Children who cry while asleep, especially while moving in bed or making other sounds, could be experiencing a nightmare or night terror: toddlers and older babies who cry while sleeping may have night terrors.
During random eye movement sleep or light sleep, nightmares happen. Conversely, night terrors occur when the child becomes very agitated during the deeper phases of sleep, making it more likely for them to wake up in the middle of the night.
Night terrors are relatively uncommon and typically affect children between 4 and 12 years old, though people have reported night terrors in babies as young as 18 months. It is possible that night terrors could be more likely to occur if a child is sick or sleep-deprived.
Getting To Know Your Infant’s Sleep Behaviour
During REM sleep, your infant’s brain is active while his body is relaxed.
During the sleep phase, most adults remain still, though babies often appear more unsettled than adults. Their tossing and turning may lead parents to wonder whether their baby has a bad dream.
A child who cries during sleep is more likely to be learning how his or her body works or attempting to learn new skills. Babies who cry during sleep may be processing something that occurred earlier, meaning it is more of a memory than a dream.
Your baby may simply be developing and learning how their body works or developing new skills. Littles infants who cry out during sleep may be processing something they already experienced, meaning that it is more like a memory than a dream.
Babies also have what is referred to as the Moro-reflex when they are born. The Moro reflex generally develops between 28 and 32 weeks gestation to disappear by the third to sixth month.
Moro causes babies to suddenly flail their arms and legs, an involuntary protective reflex. It may look like your infant is trying to fight off a dream foe, but it’s most likely just Moro at play.
You can keep this reflex at bay by swaddling your baby so your baby gets better sleep during the early months.
Why Do Babies Cry At Night?
Like what do babies dream about? Why do babies cry at night is one of those questions that are not really simple or straightforward. You might think decoding it would be simple to understand, but it isn’t.
There are actually dozens of theories that attempt to explain why babies cry at night and a few myths that persist.
Let us examine some of the most prevalent myths and even some studies on the subject to try and find out for sure why babies may start crying at night.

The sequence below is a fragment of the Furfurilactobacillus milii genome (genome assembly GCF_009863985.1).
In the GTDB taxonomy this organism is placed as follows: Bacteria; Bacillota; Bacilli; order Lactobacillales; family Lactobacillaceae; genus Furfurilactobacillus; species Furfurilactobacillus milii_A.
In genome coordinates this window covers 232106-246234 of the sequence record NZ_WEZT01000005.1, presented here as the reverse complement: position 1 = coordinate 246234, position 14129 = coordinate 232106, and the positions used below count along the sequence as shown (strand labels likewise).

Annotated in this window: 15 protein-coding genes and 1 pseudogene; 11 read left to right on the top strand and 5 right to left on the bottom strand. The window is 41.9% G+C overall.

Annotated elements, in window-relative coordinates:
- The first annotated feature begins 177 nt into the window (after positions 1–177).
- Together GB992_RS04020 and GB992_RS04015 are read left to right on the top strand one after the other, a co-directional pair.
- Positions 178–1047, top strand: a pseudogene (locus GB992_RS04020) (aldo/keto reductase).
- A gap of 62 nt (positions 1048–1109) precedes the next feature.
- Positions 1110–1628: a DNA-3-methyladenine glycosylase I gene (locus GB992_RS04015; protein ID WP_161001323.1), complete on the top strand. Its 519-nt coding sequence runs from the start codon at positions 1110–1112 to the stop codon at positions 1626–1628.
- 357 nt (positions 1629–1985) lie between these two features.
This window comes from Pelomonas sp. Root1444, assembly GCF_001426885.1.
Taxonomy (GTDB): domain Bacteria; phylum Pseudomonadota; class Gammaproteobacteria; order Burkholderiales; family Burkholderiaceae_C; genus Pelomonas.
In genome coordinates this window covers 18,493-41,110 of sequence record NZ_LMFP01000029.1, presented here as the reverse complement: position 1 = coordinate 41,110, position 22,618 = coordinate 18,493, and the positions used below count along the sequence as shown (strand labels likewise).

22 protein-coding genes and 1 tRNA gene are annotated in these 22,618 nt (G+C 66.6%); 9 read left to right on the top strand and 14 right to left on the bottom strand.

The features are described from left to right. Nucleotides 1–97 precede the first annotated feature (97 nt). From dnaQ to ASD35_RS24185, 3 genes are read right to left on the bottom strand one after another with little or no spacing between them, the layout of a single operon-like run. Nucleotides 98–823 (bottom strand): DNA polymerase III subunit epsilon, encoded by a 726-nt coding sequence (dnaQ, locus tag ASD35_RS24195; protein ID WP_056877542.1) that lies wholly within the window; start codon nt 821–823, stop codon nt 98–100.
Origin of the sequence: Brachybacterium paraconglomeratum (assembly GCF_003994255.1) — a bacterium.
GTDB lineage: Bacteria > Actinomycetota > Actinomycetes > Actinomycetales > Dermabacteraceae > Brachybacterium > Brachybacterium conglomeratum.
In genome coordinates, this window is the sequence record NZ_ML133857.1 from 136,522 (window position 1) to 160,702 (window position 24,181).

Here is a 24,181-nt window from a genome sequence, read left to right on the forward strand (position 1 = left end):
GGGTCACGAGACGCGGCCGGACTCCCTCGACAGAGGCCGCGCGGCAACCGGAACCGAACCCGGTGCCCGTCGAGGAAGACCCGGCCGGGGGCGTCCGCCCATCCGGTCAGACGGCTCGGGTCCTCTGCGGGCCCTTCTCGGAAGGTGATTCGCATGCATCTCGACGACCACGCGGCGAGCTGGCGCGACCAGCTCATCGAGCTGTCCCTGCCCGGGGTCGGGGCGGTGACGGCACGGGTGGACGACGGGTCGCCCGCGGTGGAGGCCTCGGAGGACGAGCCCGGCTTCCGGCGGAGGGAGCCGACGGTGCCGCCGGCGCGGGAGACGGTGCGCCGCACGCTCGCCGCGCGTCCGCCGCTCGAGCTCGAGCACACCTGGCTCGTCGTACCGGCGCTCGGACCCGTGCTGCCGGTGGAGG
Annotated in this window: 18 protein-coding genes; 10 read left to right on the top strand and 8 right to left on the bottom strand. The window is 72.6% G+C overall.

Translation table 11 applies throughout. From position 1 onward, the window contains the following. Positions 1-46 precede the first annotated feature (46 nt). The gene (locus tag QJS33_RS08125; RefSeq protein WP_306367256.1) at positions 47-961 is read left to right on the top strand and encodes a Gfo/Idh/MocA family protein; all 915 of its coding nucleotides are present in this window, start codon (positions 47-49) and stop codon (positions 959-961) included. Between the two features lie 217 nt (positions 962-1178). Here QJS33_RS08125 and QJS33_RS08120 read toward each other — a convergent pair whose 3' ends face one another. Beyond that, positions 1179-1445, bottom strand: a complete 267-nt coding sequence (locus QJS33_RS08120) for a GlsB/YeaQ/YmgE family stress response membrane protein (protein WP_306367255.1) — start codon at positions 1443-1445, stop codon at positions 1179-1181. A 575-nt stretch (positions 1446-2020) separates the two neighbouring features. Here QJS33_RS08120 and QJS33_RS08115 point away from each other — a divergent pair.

In the first two months of life, the newborn sleeps about eight to nine hours during the day, as well as another eight hours at night, though rarely all at once.
Until your baby is at least three months old, she probably won’t sleep for more than six to eight hours at night. Some babies sleep for less than six hours or so at night.
Therefore, it is reasonable that lots of crying may start when you think she is sleeping comfortably—or when you attempt to sleep.
Babies cry as a way to tell you that they are in need of your help at night. What is she trying to communicate when she wakes up wailing or cries in her sleep?
We explored the main causes of a baby’s nighttime crying and what to do when you are wondering how to stop a crying baby.
Common Myths about Baby Crying In Sleep Suddenly and What Mothers Think
Myth 1 Sleep Cry: Later to bed means Baby will sleep later in the morning
Sleeping in—it’s wishful thinking for many parents. Many parents believe that if they put their babies to bed later, they will sleep later, which is a common misconception. Infants sleep better, longer, and cry less if they are put to bed early in the evening.
Even though they appear to have energy, many babies who go to sleep late into the evening are exhausted.
Look for your baby’s “sleep signals,” which tell you when he’s tired. When you suspect he may be ready for sleep, take action right away.
A baby may begin to show signs of fatigue by rubbing his/her eyes, yawning, slowing down, leading to a transition to the bedtime routine as early as 6:00 pm.
Myth 2 Sleep Cry: Infants should sleep all night
The dream of most parents is to have their baby sleep through the night. Most babies can last eight or more hours without feeding when they are just over four months old and weighing 16 pounds.
Sleeping difficulties for babies at this stage often do not arise because of waking up during the night. It is more likely the lack of ability to return to sleep.
Depending on the baby, they can wake up 2 to 4 times a night. However, some babies cry and soothe themselves back to sleep, while other babies cry to get help getting back to sleep.
The key is getting your infant to sleep on her own. If your child is older, consider offering her a “lovey” (special blanket or stuffed animal). Many babies will use these objects to help comfort themselves and fall asleep. Also, you may hear your infant singing or babbling before falling asleep. Babies use these methods of putting themselves to sleep.
Myth 3 Sleep Cry: “Crying It Out” is not good for babies
When saying goodbye to a lovely mom at bedtime, it is common, understandable, and natural to cry.
You can help your infant learn to fall asleep on her own when she reaches about four months, at which point she should be able to do so.
Researchers and most experts agree that allowing a baby to cry as they go to sleep won’t harm them in the long run.
And the good news is that your baby will probably cry at bedtime only for a few days before learning how to sleep on her own.
Myth 4 Sleep Cry: Crying is not normal
In addition to being perfectly normal in babies, crying also serves an important developmental purpose.
By crying, babies exercise their vocal cords and learn how to use their mouth, tongue, and lips to produce different sounds, all of which are essential elements in communication skills later in life.
Final Thoughts On What Do Babies Dream About
Within the first few weeks and months after birth, sleep is essential to your baby’s brain growth and development.
At any age, sleep helps consolidate memory, which helps us integrate our experiences and increases our knowledge.
As infants go through the process of solidifying information about the world, the importance of sleeping can’t be overemphasized.
Regarding the question, what do babies dream about? You may not know what your baby is dreaming about, or even if he is dreaming at all because you hear sighs and grunts or see their eyelids flutter. But now you know that their brains are actually still conscious (active).